Snyder, Schuette: No Right For Local Voters to Choose Their Leaders

Federal appeals court could hear oral arguments over Michigan’s emergency manager law later this year.

Voters don’t have a constitutional right to choose their local government leaders. That’s a central argument used by lawyers for state Attorney General Bill Schuette and Gov. Rick Snyder as they defend the state’s emergency manager law against a federal lawsuit.

The state’s response to the lawsuit was filed earlier this month. The lawsuit says the statute that allowed the state takeover of cities like Detroit and Flint violates the rights of local voters. And that it discriminates based on race and on wealth.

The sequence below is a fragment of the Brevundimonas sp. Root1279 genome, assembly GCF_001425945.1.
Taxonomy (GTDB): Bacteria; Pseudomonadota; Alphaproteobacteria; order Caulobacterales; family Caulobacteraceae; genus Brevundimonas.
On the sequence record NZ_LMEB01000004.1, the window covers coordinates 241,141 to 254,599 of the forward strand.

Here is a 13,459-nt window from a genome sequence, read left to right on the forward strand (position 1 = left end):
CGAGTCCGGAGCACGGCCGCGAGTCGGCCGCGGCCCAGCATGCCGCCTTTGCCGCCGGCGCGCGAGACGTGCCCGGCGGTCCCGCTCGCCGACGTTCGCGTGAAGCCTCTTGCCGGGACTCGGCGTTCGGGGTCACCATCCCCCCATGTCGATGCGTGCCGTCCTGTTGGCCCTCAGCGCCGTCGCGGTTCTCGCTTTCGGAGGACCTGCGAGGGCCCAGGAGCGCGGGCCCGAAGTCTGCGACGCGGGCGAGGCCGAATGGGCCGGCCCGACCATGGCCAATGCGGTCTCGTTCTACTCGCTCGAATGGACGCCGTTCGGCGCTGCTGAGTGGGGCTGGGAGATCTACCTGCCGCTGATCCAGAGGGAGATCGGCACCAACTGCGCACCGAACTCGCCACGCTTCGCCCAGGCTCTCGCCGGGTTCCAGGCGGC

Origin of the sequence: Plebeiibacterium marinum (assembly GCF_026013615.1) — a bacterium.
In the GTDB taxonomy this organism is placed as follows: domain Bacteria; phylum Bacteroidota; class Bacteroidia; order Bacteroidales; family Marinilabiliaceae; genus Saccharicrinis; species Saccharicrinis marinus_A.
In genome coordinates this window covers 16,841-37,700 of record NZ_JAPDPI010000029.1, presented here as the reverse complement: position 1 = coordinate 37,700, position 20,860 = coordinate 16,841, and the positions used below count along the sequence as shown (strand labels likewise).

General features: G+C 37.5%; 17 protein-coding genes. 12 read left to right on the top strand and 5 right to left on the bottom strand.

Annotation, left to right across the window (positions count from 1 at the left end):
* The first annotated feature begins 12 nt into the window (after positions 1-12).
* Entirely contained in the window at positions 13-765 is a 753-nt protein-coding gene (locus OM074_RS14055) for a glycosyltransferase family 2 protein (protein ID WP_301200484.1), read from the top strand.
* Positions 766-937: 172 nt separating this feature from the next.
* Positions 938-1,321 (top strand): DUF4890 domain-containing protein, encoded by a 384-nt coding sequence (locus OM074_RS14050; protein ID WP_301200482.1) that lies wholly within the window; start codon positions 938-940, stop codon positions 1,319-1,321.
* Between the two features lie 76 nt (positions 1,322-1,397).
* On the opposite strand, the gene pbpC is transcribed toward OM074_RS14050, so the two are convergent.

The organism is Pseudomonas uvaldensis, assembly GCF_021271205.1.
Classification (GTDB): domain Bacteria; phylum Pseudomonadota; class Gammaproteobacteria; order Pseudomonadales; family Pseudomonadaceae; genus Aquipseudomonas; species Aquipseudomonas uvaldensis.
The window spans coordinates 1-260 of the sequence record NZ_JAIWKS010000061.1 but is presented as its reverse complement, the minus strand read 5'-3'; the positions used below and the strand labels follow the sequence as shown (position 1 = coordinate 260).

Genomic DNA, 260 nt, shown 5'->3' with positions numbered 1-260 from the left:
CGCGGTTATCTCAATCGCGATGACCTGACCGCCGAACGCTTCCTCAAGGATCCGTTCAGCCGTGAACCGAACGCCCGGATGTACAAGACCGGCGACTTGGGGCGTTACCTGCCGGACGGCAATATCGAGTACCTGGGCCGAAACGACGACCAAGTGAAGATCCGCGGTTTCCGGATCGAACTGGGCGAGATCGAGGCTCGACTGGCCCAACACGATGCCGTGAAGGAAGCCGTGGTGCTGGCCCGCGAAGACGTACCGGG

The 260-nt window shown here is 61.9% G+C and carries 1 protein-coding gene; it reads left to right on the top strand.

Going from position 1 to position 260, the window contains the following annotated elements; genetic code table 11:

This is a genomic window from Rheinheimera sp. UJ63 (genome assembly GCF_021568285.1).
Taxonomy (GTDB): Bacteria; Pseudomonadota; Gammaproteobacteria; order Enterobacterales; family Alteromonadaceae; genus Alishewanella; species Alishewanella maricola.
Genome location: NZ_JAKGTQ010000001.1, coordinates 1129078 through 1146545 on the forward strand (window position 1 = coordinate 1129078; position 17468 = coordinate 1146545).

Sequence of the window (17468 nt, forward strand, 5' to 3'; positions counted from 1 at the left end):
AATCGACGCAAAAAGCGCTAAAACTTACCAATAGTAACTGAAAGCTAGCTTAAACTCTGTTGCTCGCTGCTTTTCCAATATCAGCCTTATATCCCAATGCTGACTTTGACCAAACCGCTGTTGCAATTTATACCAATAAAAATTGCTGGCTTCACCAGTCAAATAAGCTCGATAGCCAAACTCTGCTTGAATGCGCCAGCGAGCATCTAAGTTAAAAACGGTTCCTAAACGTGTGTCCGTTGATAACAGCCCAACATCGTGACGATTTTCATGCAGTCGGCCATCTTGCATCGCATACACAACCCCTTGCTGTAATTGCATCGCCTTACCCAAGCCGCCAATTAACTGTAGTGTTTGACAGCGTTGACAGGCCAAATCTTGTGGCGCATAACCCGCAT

The state is asking the U.S. Sixth Circuit Court of Appeals to toss the lawsuit because the U.S. Constitution guarantees voters’ rights to elect their state officials — but, they argue, it doesn’t offer the same promises when it comes to local governments.

Both sides are waiting to hear if the federal appeals court will call them in for oral arguments later this year.